That's when I found myself wondering: what if the front-enders are as fascinated by the rear-enders as we are by them? I could see them, freshly showered, their bicycles cleaned and serviced, their clothing rinsed and dried, (correction: the front-enders would have enough sets of fresh clothing for seven days. No need to rinse and dry. ) looking up absent-mindedly from their leg massage as the announcer welcomes another poor sod that has been out their sweating it for 9 hours...

“Honestly, HOW do they go so slow? Like, seriously, what DO they DO out there all day?"

So I’ve endeavoured to become the expert defence witness for the Rear-ender, explaining why we look the way we look and why we take so long to do what we do:

The difference between front- and rear-enders is remarkably clear even from the start line. I suspect you can predict with reasonable accuracy where in the field a cyclist is likely to finish by weighing his camelback. The true front-ender won’t have a camelback. They look like Formula 1 racing cars: sleek, aerodynamic, only the bare minimum fuel (standard one 750ml water bottle), no spare parts. They carry only what is needed to barely finish the race, taking the gamble that nothing is likely to go wrong and not planning on being out there very long.

The rear-ender looks more like a family holiday motor home rental: equipped with food and water enough for four days, clothing for all extreme weather conditions and enough spare parts to rebuild a complete second bicycle on the spot, with absolutely no technical knowledge of how to do it.

A lot of time in the rear is spent on the vital task of temperature regulation. Simpler understood as dressing and undressing. Rear-enders generally start the day on the slightly cozy side. It’s not healthy to start off at such great speeds with cold muscles. About five minutes into the first high-speed hill-climb, the sweat starts pouring and, not wanting to lose precious water and nutrients, we stop and start tearing off the layers. Now, we all know mountain weather is a moody little thing, so constant re-evaluation is of the utmost importance. Feeling a little cool? Hypothermia is a killer. Stop and layer up. Getting a bit on the sweaty side? Lose no time, layer down. This also provides great opportunity for networking and trading: “I’ll swap my waterproof gloves for your dry socks. Your arm-warmers for my energy gel...”

The average rear-ender is also a firm believer in investing time at check-points. Bystanders could easily mistake it for a culinary exhibition. Careful time is taken to sample everything on offer, starting at the energy drinks, steadily working your way down the table: watermelon, oranges, peaches, chips, cookies, sharkies and the occasional peanut butter sandwich, all the while making appreciative sounds and comments.

An observant onlooker might notice though, that this is all a great front for the true underlying purpose: the cross-questioning of check-point staff about upcoming attractions. “Any feedback received from the front? Any hills? Is the rest of the road as muddy as it was up to here? (Or did it miraculously not rain on the next 30km?)”. And most importantly: “How far to the next Check point?”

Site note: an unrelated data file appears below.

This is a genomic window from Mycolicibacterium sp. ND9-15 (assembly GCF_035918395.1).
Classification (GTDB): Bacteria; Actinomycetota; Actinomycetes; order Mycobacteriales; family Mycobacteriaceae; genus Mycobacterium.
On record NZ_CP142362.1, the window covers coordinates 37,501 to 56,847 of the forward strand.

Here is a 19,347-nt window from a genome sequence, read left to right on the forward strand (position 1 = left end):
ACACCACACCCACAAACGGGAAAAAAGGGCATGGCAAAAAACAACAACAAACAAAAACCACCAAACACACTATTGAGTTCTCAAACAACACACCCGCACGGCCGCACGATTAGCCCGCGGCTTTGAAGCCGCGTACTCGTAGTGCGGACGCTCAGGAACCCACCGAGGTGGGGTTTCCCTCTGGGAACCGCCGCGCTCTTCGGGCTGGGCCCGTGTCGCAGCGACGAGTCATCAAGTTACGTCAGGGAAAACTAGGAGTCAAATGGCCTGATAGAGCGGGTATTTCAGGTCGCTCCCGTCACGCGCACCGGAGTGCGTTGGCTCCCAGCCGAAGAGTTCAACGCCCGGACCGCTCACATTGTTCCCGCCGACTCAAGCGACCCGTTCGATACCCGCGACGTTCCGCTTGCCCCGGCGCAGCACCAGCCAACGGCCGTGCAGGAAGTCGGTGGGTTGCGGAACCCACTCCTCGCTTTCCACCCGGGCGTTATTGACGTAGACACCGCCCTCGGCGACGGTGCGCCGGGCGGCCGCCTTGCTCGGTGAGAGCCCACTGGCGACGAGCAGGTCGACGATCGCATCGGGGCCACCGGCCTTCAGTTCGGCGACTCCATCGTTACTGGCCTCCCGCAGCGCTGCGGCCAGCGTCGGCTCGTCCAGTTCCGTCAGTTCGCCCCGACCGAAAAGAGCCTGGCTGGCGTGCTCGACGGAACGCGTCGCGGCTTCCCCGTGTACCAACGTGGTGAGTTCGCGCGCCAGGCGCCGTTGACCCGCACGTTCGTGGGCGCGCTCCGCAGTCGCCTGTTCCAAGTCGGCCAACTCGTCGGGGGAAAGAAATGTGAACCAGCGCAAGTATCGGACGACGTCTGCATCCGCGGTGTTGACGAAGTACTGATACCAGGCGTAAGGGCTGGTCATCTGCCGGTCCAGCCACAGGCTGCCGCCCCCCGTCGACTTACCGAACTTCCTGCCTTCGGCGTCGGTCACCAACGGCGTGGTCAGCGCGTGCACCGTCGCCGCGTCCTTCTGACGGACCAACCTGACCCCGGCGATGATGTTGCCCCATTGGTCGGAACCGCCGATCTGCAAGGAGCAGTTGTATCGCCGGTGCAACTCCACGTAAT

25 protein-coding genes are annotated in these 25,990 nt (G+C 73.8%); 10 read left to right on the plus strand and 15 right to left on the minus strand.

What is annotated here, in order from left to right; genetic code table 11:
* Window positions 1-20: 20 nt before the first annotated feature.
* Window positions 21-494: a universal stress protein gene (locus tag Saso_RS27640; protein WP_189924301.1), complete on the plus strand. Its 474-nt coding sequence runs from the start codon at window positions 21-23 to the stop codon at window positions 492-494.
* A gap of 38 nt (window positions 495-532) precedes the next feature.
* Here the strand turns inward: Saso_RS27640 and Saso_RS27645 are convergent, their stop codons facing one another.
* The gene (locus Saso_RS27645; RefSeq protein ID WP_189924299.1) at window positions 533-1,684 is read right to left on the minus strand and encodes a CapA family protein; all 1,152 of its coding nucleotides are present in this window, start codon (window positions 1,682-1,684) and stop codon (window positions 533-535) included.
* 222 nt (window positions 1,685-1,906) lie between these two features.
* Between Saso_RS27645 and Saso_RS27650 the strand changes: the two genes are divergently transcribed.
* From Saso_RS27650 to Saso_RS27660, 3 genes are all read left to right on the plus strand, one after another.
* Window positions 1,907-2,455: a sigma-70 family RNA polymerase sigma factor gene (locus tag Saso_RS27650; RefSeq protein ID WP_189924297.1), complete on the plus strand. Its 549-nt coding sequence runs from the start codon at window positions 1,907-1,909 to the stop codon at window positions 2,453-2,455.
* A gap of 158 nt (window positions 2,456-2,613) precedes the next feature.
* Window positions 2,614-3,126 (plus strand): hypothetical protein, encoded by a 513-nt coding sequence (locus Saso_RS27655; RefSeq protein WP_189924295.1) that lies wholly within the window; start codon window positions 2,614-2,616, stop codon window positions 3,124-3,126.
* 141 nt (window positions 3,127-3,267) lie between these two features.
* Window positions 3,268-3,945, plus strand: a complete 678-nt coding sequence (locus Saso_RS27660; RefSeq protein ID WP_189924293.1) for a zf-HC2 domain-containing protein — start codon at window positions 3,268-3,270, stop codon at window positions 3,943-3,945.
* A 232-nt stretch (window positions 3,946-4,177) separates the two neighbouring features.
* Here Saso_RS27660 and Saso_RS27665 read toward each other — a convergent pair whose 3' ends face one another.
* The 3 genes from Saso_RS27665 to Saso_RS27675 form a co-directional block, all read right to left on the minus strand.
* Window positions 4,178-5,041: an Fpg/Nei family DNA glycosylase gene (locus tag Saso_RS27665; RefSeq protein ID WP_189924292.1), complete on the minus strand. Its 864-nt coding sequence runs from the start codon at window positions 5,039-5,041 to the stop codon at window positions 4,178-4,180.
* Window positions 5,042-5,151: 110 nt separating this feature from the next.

The information from these interrogations proved absolutely invaluable, a great team morale booster. We would be reassured every time that the rest of the road is much less muddy and entirely ride-able, nice rolling single track, mostly mid-ring riding. Hardly any hills.

There should be high-security prisons and lifelong hard-labour for all check-point staff.

“Mid-ring riding! Yeah, if you’re pushing your bike anyway, you can leave it in mid-ring setting.”

Some time is spent doing important calculations of performance, like how long it has taken us to clear a certain distance. A useful tool for this was singing “Hundred Bottles of Beer on the Wall” counting down one by one to zero. If we had counted down three times and still weren’t at the top of the hill, we knew we should probably be speeding up.

Then there’s of course time spent to pee, time spent refusing to walk another step in the mud, time spent hiding from the hail and thunderstorms and time spent asking ourselves how come we pay for this instead of getting paid for this, and time spent taking photos. (To be totally honest, towards the end of the seven days, less and less time was spent taking photos and more time was spent loudly quoting the sticker on a fellow rear-enders bike, which read: “Fuck the Scenery.”)

And so, the age-old mystery is solved.

The front-enders are in the front because they carry nothing and don’t stop for anything.
The rear-enders are in the rear because they carry a survival pack equivalent to their own body weight and stop for absolutely everything.

Could the rear-enders end up in the front-end if they cycled more and stopped less? Perhaps experience the joy of being back on time to shower, wash their bikes and get a massage BEFORE supper? But they have to be willing to give up the culinary check-point, the dressing-undressing ritual and the endless entertainment of foul-mouthing the fast guys and the check-point staff...

Perhaps the girl who did the Transrockies with her husband on a tandem bike summarised it for all of us, when she said (to some degree of awkward giggling) “I like it in the rear.”